The purpose of this research was to determine whether whole wheat and lentils, food staples consumed in the Middle East, will exhibit delayed protein complementation when fed in alternating meals. Lentils are limiting in sulfur containing amino acids, especially methionine, while whole wheat is limiting in lysine, and when these proteins are fed together they supplement one another.
Sixty male, Sprague-Dawley weanling rats were divided into six diet groups with ten in each group as follows: diets fed ad libitum; wheat, lentils, wheat and lentils combined; diets pair-fed; wheat and lentils combined, wheat alternating with lentils, lentils alternating with wheat. The design of the study was to feed lentils and wheat in alternating meals or in the same meal. The proportion of lentil to wheat protein was 1:1 and was given 1 hour 4 times a day with 4 hours between the meals. The diets included protein at 13.7 % in an otherwise complete diet. The rats were allowed water ad libitum. After a 2 week adjustment period data was collected for 3 additional weeks.
The rats fed ad libitum for three weeks the wheat diet showed significantly better growth than those on the lentil diet, with mean and standard deviations of 53.4 ± 5.62 g. and 23.5 ± 3.95 g. respectively (p < 0.01). Rats on the wheat-lentil diet grew better than those on the wheat or lentil diets alone with mean and standard deviation of 87.0 ± 8.42 g. (p < 0.01) There was a similar relationship between the PER values for lentils 1.08, wheat 1.54, and wheat-lentils 1.95. The growth data demonstrates excellent mutual supplementation between these two protein sources.
In the rats that were pair-fed there was no significant difference in weight gain in the control group with mean and standard deviations of 41.5 ± 3.27 g. that was fed lentils and wheat in the same meal as compared with the wheat alternating with lentil (WLWL) group 39.4 ± 3.31 g. or that were fed lentils then wheat (LWLW) in alternating meals 44.7 ± 5.38 g. There was also a similar relationship between the PER values with mean and standard deviations of the control 1.7 ± 0.14, WLWL 1.62 ± 0.15 and LWLW 1.82 ± 0.16.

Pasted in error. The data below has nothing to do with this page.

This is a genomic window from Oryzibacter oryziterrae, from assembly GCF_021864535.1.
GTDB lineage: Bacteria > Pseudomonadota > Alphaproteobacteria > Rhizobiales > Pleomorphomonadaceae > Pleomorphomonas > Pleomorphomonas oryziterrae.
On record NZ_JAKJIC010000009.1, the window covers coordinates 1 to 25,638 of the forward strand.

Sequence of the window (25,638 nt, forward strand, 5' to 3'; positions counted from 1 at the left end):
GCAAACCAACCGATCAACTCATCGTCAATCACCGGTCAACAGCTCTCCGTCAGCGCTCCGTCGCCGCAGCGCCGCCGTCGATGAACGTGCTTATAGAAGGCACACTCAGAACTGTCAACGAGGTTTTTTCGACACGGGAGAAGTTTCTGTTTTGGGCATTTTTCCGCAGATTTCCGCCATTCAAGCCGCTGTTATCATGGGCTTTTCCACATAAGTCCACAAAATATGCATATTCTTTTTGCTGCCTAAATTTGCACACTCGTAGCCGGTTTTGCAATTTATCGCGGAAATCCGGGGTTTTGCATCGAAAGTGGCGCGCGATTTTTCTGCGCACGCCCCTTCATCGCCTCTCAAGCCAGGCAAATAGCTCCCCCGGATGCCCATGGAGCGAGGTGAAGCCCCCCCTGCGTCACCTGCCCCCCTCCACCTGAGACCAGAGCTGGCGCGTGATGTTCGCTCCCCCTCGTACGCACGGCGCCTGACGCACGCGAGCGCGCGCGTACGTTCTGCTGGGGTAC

The results from this study show that whole wheat and lentils complement each other whether in the same meal or in alternating meals with 4 hours separating the meals. Thus there was adequate delayed protein complementation in this study.
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Master of Science (MS)
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Library of Congress/MESH Subject Headings
Dietary Proteins; Complement; Food -- Middle East; Wheat; Legumes
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This title appears here courtesy of the author, who has granted Loma Linda University a limited, non-exclusive right to make this publication available to the public. The author retains all other copyrights.
Hilton, LaDon J., "Delayed Protein Complementation with Common Foods Used in the Middle East" (1990). Loma Linda University Electronic Theses, Dissertations & Projects. 915.
Loma Linda University Electronic Theses and Dissertations
Loma Linda University. Del E. Webb Memorial Library. University Archives